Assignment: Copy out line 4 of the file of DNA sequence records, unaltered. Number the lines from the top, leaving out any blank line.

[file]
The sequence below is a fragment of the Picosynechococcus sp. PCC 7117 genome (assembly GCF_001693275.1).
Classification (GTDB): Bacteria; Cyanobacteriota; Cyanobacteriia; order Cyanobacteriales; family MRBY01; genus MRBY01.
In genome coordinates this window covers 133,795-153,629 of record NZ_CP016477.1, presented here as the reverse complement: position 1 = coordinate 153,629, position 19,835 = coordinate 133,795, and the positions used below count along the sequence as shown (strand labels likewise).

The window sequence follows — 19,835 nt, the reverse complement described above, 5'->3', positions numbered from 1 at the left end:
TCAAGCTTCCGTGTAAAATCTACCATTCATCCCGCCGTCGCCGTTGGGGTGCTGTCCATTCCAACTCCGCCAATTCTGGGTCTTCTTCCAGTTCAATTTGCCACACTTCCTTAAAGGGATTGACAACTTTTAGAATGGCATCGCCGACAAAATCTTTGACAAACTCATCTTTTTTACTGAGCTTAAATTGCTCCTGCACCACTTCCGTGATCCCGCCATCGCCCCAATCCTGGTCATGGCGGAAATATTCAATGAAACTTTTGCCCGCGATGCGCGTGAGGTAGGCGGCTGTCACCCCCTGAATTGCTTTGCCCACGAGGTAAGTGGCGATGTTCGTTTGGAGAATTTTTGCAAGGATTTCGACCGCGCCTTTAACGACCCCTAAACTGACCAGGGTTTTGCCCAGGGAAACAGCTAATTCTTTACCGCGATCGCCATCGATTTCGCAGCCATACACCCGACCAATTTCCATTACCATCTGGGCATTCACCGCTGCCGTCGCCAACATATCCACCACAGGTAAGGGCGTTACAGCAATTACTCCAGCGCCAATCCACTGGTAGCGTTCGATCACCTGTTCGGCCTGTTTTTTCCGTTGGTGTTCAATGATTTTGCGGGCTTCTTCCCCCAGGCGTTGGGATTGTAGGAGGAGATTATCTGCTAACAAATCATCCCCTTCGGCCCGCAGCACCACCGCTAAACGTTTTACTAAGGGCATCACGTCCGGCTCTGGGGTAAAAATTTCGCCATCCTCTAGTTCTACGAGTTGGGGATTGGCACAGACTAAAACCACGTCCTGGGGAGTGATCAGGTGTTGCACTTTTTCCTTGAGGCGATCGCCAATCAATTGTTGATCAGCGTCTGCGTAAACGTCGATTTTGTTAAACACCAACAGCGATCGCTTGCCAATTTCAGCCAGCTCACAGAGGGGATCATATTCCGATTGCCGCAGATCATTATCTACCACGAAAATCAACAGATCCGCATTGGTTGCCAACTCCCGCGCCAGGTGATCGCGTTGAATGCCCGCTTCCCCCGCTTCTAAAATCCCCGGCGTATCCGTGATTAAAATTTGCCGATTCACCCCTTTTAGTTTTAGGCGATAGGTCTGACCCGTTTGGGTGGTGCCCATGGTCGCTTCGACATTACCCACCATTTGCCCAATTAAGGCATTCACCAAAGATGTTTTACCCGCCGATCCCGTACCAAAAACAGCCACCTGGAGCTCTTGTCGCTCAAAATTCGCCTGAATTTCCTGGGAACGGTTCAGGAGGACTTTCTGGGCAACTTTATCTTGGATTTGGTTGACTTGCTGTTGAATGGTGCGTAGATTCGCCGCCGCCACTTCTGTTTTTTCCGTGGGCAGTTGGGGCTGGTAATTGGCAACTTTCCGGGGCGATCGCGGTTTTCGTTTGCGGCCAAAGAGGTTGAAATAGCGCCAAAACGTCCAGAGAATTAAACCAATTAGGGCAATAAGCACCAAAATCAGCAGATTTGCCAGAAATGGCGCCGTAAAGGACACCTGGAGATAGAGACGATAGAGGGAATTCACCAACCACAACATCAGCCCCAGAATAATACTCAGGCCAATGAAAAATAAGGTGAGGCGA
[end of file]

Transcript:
The window sequence follows — 19,835 nt, the reverse complement described above, 5'->3', positions numbered from 1 at the left end: